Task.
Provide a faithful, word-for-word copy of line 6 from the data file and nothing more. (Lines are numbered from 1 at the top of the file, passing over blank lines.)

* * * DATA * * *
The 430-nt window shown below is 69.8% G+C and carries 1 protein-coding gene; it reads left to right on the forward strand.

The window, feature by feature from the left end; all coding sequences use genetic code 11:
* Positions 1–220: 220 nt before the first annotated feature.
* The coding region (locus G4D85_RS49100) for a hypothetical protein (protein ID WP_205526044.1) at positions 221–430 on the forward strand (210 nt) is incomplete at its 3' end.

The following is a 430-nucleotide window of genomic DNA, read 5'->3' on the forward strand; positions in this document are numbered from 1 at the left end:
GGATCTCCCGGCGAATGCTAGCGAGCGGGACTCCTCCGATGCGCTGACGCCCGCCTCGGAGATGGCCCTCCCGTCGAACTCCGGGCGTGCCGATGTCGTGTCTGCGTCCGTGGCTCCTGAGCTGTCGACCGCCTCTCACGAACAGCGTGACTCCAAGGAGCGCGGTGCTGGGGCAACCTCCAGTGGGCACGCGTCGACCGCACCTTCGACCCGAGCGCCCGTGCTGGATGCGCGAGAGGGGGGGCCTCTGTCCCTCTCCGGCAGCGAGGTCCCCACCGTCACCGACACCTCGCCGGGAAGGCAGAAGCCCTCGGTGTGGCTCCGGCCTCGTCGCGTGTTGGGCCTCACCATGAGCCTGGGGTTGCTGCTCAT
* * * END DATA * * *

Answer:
GGATCTCCCGGCGAATGCTAGCGAGCGGGACTCCTCCGATGCGCTGACGCCCGCCTCGGAGATGGCCCTCCCGTCGAACTCCGGGCGTGCCGATGTCGTGTCTGCGTCCGTGGCTCCTGAGCTGTCGACCGCCTCTCACGAACAGCGTGACTCCAAGGAGCGCGGTGCTGGGGCAACCTCCAGTGGGCACGCGTCGACCGCACCTTCGACCCGAGCGCCCGTGCTGGATGCGCGAGAGGGGGGGCCTCTGTCCCTCTCCGGCAGCGAGGTCCCCACCGTCACCGACACCTCGCCGGGAAGGCAGAAGCCCTCGGTGTGGCTCCGGCCTCGTCGCGTGTTGGGCCTCACCATGAGCCTGGGGTTGCTGCTCAT